Thursday, March 12, 2009

How to be really important after you die

[poster by high school student Meghan Walsh]
Today is national Kidney Awareness Day. As it happened, I got my monthly blood draw at the OSU transplant center, so they can quickly check me for a match anytime a kidney comes in from a deceased type O donor. I've been on this waiting list for a year, answering the phone every time it rings; the average wait is three years.

Thousands of people die every year waiting for an organ, many of them kidney patients on dialysis, which extends life for a while at great cost and often with many difficulties. I'm walking a tightrope now, still getting along without dialysis. Stem cell research on organ regeneration isn't going fast enough to give me hope.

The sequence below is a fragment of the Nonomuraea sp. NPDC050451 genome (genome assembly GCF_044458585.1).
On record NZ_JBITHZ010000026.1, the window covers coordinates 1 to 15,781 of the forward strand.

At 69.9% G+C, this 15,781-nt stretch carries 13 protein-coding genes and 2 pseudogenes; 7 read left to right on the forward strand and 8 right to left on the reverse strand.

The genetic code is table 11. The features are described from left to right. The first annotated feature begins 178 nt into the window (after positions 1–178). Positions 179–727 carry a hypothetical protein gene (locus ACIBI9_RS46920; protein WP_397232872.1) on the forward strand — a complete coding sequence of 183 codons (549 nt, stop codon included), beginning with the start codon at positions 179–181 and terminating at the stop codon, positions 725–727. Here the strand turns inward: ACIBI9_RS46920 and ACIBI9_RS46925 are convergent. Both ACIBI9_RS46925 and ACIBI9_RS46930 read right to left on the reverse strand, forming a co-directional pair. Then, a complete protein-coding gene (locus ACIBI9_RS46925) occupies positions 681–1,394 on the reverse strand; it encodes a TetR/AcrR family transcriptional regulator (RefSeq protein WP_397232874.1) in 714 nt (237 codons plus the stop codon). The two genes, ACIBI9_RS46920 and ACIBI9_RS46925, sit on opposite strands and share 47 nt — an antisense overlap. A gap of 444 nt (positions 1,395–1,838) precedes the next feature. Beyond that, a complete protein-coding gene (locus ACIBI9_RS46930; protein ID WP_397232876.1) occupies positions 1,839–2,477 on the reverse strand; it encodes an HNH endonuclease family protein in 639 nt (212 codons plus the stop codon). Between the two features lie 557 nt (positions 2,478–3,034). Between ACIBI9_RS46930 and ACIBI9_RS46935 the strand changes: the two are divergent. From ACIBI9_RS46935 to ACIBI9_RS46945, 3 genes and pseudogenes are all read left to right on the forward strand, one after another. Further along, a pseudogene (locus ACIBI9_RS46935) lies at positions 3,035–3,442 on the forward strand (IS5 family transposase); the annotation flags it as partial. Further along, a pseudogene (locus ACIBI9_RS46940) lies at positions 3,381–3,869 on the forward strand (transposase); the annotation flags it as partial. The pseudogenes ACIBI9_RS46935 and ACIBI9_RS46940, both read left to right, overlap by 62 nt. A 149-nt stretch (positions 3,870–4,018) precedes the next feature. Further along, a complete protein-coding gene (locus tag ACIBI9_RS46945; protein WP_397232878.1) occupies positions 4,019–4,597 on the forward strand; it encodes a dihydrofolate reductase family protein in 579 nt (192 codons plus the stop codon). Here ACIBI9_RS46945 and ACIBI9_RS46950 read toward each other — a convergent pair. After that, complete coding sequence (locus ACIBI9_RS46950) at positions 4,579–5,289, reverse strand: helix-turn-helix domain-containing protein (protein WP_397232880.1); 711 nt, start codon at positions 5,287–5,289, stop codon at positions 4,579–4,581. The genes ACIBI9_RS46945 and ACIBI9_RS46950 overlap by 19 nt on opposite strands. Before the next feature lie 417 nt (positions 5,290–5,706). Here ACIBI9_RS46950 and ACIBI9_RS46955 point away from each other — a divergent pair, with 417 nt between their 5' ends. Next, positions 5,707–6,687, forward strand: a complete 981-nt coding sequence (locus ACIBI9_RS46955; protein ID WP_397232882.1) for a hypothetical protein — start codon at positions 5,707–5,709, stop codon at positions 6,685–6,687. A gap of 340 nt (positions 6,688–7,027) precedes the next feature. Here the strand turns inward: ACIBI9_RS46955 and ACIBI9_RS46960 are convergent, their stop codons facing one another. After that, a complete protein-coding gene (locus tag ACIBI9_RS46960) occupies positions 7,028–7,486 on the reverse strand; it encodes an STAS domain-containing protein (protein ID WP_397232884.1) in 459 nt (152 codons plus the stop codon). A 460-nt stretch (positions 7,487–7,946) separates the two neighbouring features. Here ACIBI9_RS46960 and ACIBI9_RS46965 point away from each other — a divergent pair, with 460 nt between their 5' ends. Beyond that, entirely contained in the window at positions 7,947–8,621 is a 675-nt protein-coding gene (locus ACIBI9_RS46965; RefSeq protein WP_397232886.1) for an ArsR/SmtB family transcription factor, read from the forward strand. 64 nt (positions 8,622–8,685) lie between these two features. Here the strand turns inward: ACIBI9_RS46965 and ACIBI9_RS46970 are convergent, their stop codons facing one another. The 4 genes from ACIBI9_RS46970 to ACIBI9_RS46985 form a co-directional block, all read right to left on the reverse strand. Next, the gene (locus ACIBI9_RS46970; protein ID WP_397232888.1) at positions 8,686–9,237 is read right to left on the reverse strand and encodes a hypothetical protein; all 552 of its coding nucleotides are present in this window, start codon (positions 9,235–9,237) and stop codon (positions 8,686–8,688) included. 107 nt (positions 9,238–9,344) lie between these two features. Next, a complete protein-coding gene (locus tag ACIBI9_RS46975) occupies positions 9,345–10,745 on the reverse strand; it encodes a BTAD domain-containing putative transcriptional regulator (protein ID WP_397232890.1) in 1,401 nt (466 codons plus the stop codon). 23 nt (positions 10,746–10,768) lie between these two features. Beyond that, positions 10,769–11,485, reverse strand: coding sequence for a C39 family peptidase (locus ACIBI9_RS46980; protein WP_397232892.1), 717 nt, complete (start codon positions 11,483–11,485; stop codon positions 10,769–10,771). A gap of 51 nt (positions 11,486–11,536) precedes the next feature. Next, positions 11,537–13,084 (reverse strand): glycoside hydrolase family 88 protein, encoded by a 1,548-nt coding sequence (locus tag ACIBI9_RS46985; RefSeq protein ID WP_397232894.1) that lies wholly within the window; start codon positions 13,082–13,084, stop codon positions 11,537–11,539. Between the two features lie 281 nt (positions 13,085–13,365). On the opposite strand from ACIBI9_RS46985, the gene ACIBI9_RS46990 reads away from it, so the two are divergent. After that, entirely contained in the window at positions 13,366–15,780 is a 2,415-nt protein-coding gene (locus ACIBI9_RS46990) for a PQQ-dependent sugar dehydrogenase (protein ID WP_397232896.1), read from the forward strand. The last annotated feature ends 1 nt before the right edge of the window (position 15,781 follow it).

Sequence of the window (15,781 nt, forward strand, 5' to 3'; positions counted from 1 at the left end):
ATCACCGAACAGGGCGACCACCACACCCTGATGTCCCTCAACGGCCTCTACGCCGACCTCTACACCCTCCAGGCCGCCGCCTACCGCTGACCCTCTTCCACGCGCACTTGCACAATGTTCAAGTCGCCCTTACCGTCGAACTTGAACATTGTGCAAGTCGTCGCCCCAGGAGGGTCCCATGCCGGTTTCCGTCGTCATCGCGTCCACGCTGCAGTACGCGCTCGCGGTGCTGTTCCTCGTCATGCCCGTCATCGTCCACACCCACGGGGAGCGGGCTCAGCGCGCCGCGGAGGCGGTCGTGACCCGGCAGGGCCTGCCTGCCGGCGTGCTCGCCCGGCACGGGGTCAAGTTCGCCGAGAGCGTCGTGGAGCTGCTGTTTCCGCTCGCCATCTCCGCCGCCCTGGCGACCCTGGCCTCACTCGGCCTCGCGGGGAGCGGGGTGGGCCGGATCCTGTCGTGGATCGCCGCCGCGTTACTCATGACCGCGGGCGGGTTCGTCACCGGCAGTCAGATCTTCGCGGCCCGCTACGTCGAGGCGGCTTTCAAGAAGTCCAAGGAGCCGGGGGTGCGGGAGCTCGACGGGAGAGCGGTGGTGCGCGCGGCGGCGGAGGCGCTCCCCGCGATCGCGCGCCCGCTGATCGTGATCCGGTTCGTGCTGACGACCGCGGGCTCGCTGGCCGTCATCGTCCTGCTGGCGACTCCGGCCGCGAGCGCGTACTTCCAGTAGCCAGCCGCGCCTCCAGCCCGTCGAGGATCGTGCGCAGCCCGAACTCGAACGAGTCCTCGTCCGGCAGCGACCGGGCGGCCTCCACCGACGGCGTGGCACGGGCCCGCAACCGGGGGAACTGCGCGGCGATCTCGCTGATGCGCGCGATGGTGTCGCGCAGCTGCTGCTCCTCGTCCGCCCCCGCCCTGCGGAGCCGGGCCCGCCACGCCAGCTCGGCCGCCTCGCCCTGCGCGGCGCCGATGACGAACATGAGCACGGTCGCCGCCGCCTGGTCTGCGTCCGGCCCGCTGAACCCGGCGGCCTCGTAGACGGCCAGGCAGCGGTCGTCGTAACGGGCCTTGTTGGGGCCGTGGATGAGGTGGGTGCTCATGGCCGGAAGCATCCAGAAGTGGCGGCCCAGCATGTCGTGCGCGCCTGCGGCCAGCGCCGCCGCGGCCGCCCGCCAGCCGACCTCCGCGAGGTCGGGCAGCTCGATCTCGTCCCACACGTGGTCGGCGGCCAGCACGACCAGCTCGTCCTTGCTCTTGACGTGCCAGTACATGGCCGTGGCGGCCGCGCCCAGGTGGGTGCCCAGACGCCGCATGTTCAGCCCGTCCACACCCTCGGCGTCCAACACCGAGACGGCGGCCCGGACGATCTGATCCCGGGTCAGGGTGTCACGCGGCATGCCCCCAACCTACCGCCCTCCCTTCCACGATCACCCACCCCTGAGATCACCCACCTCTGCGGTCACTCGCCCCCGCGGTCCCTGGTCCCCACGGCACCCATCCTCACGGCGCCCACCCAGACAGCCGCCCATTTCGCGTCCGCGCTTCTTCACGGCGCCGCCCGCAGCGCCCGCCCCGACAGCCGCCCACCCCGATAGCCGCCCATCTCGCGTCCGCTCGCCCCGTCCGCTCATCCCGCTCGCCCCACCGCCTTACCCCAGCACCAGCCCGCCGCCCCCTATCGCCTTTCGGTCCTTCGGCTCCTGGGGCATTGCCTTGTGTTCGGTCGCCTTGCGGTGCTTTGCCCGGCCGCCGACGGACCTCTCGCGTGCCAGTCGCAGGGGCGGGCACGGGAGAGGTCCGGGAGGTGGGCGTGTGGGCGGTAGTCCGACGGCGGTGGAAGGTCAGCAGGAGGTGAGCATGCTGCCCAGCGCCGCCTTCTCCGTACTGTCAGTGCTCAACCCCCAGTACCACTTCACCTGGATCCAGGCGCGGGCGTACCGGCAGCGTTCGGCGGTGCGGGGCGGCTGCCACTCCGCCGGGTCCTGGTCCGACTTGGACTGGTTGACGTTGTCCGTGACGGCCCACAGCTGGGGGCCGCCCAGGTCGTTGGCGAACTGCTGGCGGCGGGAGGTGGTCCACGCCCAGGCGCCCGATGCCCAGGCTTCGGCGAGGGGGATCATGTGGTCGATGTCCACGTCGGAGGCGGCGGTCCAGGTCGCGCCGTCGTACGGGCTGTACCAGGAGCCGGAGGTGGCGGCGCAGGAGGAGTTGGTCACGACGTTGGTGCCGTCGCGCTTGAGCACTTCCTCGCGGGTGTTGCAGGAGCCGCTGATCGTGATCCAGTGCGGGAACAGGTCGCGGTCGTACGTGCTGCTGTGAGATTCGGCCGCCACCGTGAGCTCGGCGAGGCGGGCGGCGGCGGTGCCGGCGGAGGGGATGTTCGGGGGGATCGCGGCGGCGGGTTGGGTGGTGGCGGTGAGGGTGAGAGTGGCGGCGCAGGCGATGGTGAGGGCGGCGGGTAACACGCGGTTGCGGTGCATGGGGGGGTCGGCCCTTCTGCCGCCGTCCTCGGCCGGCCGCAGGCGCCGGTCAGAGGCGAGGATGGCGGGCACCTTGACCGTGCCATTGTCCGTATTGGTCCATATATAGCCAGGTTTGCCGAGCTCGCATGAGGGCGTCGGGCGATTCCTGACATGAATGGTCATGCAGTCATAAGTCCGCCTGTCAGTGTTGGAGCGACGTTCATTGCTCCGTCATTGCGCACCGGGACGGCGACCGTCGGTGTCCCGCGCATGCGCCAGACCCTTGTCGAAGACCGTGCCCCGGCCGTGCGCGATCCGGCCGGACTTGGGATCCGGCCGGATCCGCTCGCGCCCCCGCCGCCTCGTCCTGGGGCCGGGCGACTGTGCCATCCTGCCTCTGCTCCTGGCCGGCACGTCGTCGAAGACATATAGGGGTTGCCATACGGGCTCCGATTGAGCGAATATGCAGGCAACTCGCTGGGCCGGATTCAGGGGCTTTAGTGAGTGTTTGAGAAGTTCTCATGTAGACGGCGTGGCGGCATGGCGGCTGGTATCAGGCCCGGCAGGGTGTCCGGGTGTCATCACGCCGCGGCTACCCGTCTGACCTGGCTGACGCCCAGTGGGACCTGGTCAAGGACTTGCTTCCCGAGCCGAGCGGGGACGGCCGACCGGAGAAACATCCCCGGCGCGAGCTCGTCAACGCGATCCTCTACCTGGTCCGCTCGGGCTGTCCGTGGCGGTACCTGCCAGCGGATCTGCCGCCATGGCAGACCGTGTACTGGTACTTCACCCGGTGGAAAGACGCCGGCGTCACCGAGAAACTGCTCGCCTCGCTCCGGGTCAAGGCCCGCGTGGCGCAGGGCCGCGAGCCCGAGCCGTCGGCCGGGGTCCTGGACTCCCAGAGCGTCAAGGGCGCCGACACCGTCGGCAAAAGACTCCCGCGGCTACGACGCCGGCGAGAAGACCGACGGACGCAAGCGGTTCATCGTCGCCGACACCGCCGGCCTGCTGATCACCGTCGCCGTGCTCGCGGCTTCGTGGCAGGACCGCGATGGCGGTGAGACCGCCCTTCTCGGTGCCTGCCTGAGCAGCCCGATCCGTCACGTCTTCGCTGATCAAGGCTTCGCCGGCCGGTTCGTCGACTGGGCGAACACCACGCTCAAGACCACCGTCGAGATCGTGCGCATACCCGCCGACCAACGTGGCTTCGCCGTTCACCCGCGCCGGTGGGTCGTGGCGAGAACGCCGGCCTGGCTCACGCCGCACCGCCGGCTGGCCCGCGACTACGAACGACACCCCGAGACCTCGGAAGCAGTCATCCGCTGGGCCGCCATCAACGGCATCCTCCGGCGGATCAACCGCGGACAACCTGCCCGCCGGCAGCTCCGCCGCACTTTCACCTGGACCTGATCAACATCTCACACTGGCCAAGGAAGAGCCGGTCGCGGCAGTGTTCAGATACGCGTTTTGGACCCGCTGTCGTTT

If you are not already a donor, you can go to this site right now -

Some twenty years ago, Tom had to talk me into becoming a donor. I'm an intuitive person, and I felt seriously spooked about being cut up and having my parts distributed after death - I wanted all of me to go up in smoke at the same time, as if it were a question of integrity.

Well, I've seen a lot of death since then, and I have a different understanding now. Like, dead is dead. You're gone, and your body is going to turn into something else, whether soil or flame and ash. But, amazingly, your organs can live on in someone else's body and save someone else's life. You won't mind. It's nice to think you might look on with a smile.

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